Veiadokuur

Agrat the Wanderer

Another Blackskull tale, this time about Agrat’s namesake. I plucked this out of the longer narrative to share online. This is another one that I should have included more about what the legendary Agrat actually did during his time a-wanderin’, but as I wrote it, I worried it would distract from the rest of the narrative too much.

For context, Agrat here has just come out to his mother, Grasha, about being transgender. He wasn’t certain whether she’d take his feelings seriously, so he’s feeling pretty ashamed and embarrassed about himself. Both of them were exiled from the Blackskulls, Grasha’s tribe, because the Blackskulls carry some nasty cultural beliefs about racial purity, and Agrat’s a half-breed. For all their faults, I still enjoy writing about the Blackskulls and who they are as a people

Originally Posted: September 28, 2016
Word Count: ~1600
Rating: G
Warnings: None

“Come,” Grasha said, and opened her arms. Agrat stared at her a moment, then crawled up to her. She hugged him tightly. “I should have seen this long ago. You are my son, Re—no, you need a different name. Do you have one in mind?” He widened his eyes.

Just like that? So easily?

His mind spun a bit before he thought back to his dreams and fantasies. He’d tried on a few different names and none really fit him perfectly, but one cropped up a little more frequently.

“Helmun,” he said. Grasha stared at him and rolled her eyes.

“That’s a human name,” she said. “You’re more orc than human, kaluk.” Agrat set his jaw forward.

“I’m half, though,” he said.

“You’ll figure it out someday. And either way, orc names are better,” she said and grinned.

(more…)

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Rokag the Rider

While building the world of Veiadokuur, I wanted to include myths, legends, and histories that the characters would know of and be able to reference. Actually writing these out made the task more interesting for me, and gives me something to do when I need to take a break from working on the main narrative. Plus it’s fun to write stories like this, where gods interact with mortals. I scratched this one out in basically one sitting at my parents’ house, then revised it when I typed it up later. I wish I’d gone a little further with Rokag the Rider’s legendary exploits, but this is an origin story more than anything; in Blackskull tales, Rokag appears again and again with their trusty steed.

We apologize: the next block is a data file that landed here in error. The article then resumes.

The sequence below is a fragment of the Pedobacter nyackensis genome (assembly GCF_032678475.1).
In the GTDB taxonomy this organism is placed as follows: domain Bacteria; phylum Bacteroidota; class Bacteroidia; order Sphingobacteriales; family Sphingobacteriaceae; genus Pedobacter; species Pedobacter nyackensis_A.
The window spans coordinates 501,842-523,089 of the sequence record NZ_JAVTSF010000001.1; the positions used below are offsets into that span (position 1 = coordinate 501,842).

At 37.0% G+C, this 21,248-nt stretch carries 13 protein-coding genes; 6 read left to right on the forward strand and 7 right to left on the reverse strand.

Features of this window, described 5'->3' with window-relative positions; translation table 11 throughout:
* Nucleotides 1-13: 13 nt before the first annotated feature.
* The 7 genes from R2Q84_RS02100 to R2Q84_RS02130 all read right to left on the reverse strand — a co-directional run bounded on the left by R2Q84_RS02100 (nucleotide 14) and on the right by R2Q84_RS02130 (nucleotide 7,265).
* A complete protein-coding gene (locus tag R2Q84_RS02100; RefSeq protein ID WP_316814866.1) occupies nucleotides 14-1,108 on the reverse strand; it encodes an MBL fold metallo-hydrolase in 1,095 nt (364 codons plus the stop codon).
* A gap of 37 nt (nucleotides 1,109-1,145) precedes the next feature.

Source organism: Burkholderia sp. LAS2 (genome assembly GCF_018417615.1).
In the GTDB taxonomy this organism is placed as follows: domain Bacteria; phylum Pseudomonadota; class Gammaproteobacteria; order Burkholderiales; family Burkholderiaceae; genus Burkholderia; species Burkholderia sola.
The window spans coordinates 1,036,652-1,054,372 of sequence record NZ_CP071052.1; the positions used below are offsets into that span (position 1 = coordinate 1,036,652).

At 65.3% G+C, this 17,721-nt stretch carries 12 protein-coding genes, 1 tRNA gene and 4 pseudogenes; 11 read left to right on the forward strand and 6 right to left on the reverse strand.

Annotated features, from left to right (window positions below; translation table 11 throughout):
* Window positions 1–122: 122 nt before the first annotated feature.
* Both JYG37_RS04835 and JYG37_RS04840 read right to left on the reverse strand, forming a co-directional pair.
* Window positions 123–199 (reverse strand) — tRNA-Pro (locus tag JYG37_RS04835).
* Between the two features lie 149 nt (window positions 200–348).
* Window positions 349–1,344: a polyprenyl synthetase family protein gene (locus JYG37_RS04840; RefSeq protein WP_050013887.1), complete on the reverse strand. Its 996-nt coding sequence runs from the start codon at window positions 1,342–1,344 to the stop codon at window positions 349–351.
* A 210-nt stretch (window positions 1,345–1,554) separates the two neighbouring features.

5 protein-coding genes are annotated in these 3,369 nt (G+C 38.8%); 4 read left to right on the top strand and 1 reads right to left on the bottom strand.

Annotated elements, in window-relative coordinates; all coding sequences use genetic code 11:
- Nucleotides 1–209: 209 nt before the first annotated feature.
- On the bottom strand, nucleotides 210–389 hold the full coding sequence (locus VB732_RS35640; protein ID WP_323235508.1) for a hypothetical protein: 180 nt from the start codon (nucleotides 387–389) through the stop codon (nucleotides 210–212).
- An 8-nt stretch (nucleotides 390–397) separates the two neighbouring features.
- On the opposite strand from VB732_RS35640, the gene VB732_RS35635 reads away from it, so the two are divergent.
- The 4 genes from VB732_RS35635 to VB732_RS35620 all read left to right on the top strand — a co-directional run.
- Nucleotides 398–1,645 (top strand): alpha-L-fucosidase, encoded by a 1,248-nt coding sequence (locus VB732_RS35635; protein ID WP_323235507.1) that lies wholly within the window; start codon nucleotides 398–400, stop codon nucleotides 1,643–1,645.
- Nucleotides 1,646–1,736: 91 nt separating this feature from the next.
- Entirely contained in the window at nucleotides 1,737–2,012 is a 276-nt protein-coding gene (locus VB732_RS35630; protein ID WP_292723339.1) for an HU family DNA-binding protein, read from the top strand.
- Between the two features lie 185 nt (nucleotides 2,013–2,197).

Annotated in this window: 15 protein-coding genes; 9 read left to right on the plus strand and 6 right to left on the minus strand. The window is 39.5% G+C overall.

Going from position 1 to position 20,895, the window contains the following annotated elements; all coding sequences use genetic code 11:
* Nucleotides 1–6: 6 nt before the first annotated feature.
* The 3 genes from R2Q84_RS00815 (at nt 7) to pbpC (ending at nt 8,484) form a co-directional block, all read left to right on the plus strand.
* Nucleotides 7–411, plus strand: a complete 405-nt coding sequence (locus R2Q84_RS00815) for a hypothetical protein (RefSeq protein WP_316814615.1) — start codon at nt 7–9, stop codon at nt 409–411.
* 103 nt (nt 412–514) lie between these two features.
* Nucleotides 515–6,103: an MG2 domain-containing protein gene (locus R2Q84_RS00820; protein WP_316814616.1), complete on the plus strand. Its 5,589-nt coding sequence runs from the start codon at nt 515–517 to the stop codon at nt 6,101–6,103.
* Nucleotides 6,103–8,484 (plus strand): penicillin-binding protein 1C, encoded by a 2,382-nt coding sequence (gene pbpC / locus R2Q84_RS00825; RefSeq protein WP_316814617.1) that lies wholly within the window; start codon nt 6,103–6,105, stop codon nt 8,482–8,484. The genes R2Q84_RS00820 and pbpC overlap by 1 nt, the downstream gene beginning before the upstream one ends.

Originally Posted: September 26, 2016
Word Count: ~2000
Rating: G
Warnings: None

When Rokag was born, Rek’gor was already an adult. The sister god still visited us in those days to share her wisdom and her stories, and give us insight into the workings of the world. She also stood present at each and every Blackskull birth, guiding the caretakers and the parents in the process. Rokag’s body was tiny—thin little arms, sunken eyes, and skin as thin as a crinkled leaf and ashen as the northern, icy fields. The weak cries the babe made hurt Rek’gor’s kind heart. After the birth, Rek’gor said to Rokag’s parents, “Come—let me hold your child.”

Rokag’s parents trusted Rek’gor completely, as all orcs do. They handed her their little loved one and Rek’gor embraced the child. Rokag stopped whimpering, warm and comfortable, and looked up into the goddess’ eyes.

“You wish to be stronger, don’t you?” Rek’gor said, speaking to Rokag’s heart of hearts. “Strong you shall be, young one. You can be anything you desire—here.” She touched Rokag’s chest with her great palm. Rokag’s skin darkened to the color of the most fertile soils, and after just one day, vitality flowed through the small one’s body. Rokag’s mother and father wept and thanked Rek’gor, who was only pleased to give their child health.

But something else changed about Rokag. (more…)